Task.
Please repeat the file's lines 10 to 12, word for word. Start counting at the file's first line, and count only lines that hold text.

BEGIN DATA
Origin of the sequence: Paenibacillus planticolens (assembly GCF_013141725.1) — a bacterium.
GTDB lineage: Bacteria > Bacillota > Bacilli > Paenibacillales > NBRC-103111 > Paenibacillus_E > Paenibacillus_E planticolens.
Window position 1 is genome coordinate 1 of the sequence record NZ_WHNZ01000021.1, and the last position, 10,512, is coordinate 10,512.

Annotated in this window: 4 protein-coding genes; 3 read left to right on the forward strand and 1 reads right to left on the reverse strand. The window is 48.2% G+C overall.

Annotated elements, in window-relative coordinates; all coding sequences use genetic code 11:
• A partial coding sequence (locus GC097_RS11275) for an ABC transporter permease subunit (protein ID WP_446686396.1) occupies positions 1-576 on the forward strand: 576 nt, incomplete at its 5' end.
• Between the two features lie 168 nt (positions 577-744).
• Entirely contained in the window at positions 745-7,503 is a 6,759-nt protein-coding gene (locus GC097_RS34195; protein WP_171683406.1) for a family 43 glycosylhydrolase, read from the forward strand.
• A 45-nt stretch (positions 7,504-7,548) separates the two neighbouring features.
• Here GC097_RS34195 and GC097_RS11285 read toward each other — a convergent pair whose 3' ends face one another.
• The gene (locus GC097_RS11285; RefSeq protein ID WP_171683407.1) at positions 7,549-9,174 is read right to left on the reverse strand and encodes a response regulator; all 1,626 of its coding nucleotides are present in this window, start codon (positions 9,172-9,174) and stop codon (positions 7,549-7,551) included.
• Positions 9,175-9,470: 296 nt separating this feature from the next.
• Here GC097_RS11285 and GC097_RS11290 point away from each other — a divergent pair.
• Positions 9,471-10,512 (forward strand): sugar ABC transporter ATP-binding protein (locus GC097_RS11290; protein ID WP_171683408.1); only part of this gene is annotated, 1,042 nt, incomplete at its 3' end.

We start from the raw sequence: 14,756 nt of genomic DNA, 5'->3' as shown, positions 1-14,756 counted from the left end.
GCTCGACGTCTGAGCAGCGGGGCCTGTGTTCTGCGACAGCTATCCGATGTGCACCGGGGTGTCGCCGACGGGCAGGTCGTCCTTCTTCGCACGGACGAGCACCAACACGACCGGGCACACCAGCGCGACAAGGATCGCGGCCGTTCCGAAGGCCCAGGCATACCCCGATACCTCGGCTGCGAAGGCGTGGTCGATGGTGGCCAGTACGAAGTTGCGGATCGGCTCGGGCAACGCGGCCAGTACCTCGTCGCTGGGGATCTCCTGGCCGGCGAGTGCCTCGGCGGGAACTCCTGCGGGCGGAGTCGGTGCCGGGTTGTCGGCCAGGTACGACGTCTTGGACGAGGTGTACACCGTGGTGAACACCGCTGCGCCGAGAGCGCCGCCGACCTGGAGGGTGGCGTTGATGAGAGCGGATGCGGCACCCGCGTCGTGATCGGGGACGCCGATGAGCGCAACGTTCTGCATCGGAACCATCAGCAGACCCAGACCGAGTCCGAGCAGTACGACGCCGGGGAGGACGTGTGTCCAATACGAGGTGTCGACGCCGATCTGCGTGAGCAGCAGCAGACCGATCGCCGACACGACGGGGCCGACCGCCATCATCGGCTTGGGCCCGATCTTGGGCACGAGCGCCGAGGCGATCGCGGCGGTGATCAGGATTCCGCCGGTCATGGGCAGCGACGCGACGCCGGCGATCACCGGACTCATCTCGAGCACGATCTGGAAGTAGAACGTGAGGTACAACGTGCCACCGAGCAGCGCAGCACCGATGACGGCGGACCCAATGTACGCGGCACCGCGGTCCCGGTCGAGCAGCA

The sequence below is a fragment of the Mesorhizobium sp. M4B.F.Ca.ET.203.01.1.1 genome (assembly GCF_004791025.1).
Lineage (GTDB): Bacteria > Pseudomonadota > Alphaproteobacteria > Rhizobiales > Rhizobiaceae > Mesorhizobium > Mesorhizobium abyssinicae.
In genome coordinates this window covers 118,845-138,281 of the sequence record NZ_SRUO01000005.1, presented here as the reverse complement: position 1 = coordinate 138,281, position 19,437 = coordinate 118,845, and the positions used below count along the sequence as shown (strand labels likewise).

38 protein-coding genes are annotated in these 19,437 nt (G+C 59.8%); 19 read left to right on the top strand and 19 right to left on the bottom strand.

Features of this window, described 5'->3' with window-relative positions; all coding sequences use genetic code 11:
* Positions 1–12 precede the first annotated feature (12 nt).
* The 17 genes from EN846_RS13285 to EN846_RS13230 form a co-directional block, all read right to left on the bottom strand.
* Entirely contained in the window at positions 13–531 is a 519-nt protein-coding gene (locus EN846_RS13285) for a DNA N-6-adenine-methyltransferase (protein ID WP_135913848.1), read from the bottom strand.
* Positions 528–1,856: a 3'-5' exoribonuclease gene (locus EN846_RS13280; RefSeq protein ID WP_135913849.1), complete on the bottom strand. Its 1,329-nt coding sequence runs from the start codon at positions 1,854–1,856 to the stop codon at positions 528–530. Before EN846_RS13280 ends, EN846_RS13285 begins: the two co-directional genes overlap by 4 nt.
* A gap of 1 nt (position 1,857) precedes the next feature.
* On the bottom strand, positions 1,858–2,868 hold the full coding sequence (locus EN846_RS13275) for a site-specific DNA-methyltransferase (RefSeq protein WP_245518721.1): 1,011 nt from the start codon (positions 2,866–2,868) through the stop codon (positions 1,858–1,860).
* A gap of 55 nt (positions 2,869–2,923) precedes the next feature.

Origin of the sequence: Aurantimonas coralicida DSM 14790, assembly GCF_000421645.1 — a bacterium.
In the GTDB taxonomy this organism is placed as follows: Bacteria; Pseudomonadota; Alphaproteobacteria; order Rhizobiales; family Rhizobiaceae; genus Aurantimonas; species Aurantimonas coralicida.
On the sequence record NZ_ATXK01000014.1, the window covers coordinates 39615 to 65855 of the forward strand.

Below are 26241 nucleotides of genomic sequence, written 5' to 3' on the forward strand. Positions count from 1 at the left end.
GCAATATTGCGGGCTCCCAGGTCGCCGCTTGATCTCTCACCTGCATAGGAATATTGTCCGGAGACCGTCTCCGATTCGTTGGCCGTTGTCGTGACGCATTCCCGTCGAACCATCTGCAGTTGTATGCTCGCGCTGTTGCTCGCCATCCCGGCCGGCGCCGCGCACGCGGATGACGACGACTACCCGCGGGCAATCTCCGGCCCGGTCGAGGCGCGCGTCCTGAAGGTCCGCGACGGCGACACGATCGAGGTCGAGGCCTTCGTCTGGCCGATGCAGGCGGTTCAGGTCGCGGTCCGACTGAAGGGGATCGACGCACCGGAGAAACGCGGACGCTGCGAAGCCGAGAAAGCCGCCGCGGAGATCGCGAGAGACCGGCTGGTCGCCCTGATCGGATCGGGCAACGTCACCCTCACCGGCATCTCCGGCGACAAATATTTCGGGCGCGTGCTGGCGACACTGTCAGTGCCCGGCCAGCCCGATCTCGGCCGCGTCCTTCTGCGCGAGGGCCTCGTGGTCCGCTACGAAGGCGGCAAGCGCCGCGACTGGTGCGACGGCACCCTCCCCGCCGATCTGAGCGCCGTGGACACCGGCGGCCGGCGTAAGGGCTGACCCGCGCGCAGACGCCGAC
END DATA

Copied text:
• Here GC097_RS34195 and GC097_RS11285 read toward each other — a convergent pair whose 3' ends face one another.
• The gene (locus GC097_RS11285; RefSeq protein ID WP_171683407.1) at positions 7,549-9,174 is read right to left on the reverse strand and encodes a response regulator; all 1,626 of its coding nucleotides are present in this window, start codon (positions 9,172-9,174) and stop codon (positions 7,549-7,551) included.
• Positions 9,175-9,470: 296 nt separating this feature from the next.